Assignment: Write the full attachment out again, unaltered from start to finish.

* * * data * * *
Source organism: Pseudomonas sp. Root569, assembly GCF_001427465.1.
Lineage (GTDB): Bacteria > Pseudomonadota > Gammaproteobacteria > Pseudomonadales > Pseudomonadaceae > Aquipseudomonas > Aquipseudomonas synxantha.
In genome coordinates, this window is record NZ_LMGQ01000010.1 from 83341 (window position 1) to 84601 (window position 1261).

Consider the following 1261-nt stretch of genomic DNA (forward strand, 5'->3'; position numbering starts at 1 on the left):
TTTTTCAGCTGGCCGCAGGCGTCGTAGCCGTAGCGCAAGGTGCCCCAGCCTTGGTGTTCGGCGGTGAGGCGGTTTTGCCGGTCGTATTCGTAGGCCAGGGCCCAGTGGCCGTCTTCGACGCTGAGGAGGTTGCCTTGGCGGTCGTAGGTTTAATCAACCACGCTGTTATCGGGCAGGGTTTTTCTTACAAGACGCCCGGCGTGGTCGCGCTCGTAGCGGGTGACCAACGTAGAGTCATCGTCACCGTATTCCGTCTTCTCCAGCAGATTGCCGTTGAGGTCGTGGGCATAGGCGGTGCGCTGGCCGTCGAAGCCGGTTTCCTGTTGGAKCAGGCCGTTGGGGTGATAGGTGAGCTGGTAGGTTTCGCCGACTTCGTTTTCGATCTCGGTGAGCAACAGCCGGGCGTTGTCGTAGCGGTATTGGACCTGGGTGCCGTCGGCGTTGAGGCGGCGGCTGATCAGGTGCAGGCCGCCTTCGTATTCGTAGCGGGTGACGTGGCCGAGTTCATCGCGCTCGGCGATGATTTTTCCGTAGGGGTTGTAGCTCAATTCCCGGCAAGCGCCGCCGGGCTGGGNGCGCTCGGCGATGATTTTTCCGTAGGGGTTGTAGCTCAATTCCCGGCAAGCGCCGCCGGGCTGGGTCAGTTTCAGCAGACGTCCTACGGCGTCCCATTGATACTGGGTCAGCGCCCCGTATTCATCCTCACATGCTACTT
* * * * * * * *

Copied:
Source organism: Pseudomonas sp. Root569, assembly GCF_001427465.1.
Lineage (GTDB): Bacteria > Pseudomonadota > Gammaproteobacteria > Pseudomonadales > Pseudomonadaceae > Aquipseudomonas > Aquipseudomonas synxantha.
In genome coordinates, this window is record NZ_LMGQ01000010.1 from 83341 (window position 1) to 84601 (window position 1261).

Consider the following 1261-nt stretch of genomic DNA (forward strand, 5'->3'; position numbering starts at 1 on the left):
TTTTTCAGCTGGCCGCAGGCGTCGTAGCCGTAGCGCAAGGTGCCCCAGCCTTGGTGTTCGGCGGTGAGGCGGTTTTGCCGGTCGTATTCGTAGGCCAGGGCCCAGTGGCCGTCTTCGACGCTGAGGAGGTTGCCTTGGCGGTCGTAGGTTTAATCAACCACGCTGTTATCGGGCAGGGTTTTTCTTACAAGACGCCCGGCGTGGTCGCGCTCGTAGCGGGTGACCAACGTAGAGTCATCGTCACCGTATTCCGTCTTCTCCAGCAGATTGCCGTTGAGGTCGTGGGCATAGGCGGTGCGCTGGCCGTCGAAGCCGGTTTCCTGTTGGAKCAGGCCGTTGGGGTGATAGGTGAGCTGGTAGGTTTCGCCGACTTCGTTTTCGATCTCGGTGAGCAACAGCCGGGCGTTGTCGTAGCGGTATTGGACCTGGGTGCCGTCGGCGTTGAGGCGGCGGCTGATCAGGTGCAGGCCGCCTTCGTATTCGTAGCGGGTGACGTGGCCGAGTTCATCGCGCTCGGCGATGATTTTTCCGTAGGGGTTGTAGCTCAATTCCCGGCAAGCGCCGCCGGGCTGGGNGCGCTCGGCGATGATTTTTCCGTAGGGGTTGTAGCTCAATTCCCGGCAAGCGCCGCCGGGCTGGGTCAGTTTCAGCAGACGTCCTACGGCGTCCCATTGATACTGGGTCAGCGCCCCGTATTCATCCTCACATGCTACTT